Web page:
Eye catches value in 19th-century painting

Two things I love: auctions—and cathedrals


It’s no wonder this story caught my eye…

I’ll give you the abbreviated version, but if you want to read the long one, it’s right HERE.



In 2013, Christie’s sold this oil painting of Salisbury Cathedral from the Meadows for $5,212, believing it to be painted by a follower of famed artist John Constable.


A mere 569 days later, it was sold again, this time by Sotheby’s—for $5.2 million


Constable 2

How can that be?


Although the rest of the story has yet to be written, it seems that what some in the art world are calling a “gargantuan gaffe” by Christie’s was discovered by staff at Sotheby’s. According to the Sotheby’s website, the canvas was

heavily retouched with a dark and opaque pigment which probably dated to the late 19th or early 20th century in a misguided attempt to ‘finish’ the painting. The retouchings on the present painting were readily soluble in the course of its recent cleaning.


Oh, my…


I absolutely love that someone at Sotheby’s didn’t simply assume the painting’s provenance or value. Instead, there was an obvious attempt to look more closely, to spend time with the painting—perhaps even to hope that more was there than met the eye.


And the act of doing due diligence paid off big time!


Simply taking time to slow down and look—looking to SEE—made all the difference… which made me think of making a difference in the world… which brought me full circle to LOOKING TO SEE.


orphan girls


If someone hadn’t looked—actually LOOKED—at these girls and seen their potential, they would have remained in abusive, exploitative situations. Truth is, they were all at mortal risk. Translation: odds were they’d have died within 3-5 years if their realities had remained unchanged. But…


The act of doing due diligence is paying off big time—although you can’t put a price tag on hope and a future!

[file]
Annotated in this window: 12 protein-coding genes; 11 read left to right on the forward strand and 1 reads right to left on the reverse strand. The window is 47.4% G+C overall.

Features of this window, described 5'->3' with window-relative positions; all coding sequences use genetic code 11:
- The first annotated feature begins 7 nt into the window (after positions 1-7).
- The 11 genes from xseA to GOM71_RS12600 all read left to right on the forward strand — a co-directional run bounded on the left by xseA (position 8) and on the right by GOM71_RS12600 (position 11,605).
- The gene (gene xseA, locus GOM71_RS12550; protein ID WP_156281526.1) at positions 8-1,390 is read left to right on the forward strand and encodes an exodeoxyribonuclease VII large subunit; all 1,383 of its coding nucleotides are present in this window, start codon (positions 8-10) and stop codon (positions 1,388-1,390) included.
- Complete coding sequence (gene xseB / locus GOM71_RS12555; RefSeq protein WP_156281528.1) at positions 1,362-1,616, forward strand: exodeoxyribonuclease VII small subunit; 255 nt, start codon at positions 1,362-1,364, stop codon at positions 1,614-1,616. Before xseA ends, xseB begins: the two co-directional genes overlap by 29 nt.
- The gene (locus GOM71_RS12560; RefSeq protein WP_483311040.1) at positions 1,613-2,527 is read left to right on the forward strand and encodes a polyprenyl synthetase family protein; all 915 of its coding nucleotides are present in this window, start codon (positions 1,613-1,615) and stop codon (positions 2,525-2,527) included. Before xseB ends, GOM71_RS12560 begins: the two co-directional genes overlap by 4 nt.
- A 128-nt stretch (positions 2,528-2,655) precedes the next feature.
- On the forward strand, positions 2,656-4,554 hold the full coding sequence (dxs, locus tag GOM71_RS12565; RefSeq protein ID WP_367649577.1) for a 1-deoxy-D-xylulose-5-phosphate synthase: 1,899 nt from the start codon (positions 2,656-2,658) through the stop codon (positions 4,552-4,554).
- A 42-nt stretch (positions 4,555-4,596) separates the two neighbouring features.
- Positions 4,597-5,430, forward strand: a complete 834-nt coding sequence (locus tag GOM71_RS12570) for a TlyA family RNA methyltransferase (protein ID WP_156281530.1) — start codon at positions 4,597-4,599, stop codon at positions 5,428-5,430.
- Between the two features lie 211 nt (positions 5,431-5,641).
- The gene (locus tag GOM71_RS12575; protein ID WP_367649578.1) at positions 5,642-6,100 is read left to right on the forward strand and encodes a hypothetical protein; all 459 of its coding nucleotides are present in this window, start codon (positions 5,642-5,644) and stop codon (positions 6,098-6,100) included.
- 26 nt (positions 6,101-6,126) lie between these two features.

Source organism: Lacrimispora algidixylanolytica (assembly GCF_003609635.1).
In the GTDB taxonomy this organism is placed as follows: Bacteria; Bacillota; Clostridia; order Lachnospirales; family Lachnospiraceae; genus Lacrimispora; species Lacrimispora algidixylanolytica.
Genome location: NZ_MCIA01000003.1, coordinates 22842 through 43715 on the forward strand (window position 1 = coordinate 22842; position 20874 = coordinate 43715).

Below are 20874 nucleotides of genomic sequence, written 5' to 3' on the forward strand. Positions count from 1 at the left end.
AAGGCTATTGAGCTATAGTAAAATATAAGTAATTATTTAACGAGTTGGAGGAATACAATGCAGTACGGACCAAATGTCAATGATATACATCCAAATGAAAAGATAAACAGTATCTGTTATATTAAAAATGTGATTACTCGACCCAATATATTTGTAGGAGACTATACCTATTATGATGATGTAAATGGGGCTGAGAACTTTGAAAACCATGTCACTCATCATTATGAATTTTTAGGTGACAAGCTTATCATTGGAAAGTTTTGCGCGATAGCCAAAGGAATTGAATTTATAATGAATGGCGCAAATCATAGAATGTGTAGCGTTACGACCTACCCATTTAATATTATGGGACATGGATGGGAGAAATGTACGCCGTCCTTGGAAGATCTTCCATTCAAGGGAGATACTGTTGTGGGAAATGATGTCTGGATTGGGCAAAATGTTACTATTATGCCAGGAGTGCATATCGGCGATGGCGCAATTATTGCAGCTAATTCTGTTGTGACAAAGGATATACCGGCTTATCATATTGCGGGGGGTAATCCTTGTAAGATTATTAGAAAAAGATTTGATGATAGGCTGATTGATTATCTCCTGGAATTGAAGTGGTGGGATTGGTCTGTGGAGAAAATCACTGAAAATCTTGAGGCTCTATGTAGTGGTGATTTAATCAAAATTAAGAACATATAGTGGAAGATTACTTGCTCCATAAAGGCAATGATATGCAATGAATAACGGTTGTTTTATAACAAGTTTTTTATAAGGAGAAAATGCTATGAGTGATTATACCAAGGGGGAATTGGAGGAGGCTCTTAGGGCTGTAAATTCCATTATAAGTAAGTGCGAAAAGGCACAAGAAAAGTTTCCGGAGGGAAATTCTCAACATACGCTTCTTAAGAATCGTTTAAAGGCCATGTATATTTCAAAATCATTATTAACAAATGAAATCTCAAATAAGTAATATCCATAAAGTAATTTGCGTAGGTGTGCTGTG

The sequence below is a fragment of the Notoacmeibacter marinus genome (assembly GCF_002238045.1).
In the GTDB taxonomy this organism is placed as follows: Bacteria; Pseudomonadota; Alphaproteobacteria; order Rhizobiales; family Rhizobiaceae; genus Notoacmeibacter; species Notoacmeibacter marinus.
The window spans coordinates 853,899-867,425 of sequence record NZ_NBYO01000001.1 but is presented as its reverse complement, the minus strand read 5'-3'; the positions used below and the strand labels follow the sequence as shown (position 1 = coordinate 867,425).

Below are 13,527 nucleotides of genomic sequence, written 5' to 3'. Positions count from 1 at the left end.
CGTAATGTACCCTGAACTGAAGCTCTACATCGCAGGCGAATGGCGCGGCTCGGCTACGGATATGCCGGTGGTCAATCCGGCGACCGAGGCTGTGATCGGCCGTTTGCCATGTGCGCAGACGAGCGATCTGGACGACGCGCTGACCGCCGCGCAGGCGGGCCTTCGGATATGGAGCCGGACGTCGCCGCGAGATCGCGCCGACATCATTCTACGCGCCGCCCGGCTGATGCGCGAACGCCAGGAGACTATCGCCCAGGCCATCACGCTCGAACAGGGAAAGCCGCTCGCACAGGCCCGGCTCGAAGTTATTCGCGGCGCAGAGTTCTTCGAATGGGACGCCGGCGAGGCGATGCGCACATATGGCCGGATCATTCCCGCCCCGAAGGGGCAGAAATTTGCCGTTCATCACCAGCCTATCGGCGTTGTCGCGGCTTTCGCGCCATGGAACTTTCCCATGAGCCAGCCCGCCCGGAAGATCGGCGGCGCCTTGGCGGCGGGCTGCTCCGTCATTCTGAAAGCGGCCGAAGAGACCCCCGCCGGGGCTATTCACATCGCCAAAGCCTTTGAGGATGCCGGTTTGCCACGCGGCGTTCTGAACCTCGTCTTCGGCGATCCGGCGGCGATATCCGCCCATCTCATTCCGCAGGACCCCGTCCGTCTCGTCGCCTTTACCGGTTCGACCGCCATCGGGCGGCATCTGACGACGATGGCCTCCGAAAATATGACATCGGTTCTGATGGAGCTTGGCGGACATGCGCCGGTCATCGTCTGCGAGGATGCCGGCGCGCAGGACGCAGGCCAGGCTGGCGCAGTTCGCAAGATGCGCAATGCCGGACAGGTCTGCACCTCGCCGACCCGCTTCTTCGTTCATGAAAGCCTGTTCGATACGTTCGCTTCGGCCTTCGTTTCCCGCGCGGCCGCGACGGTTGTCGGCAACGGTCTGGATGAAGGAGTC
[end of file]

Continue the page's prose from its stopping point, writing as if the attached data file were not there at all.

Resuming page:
These girls (and many more) are part of our family at Hope Unlimited for Children. Behind their physical and emotional scars, STDs, and tragic life stories, they are thriving thanks to people who didn’t turn about away from

  • a street kid sleeping on a filthy piece of cardboard (aka a street mattress)
  • a “thug” stealing for survival
  • a lonely, drug-crazed child wandering with no destination


Some of these young ladies have already graduated and are now contributing members of society. Others are well on their way.


They could use some encouragement—from us.


This year, when you sit down to write Valentine cards for family and friends, write an extra one—or more!—for a girl at Hope. Cards can be store-bought, handmade, made by your children… doesn’t matter. Feel free to write a note of encouragement. Click HERE for more details.




Valentines. They take very little effort to send, but when received by a young girl who needs to hear someone SPEAK LOVE to her…  There’s that world of difference!


Anyone willing to join me to encourage these girls?  Who’s “all in”?


Please don’t look away. Look to SEE!


Help uncover the treasure!


Join me for Pink Saturday at How Sweet the Sound!



  1. That’s a great project! I’m off to read more about it.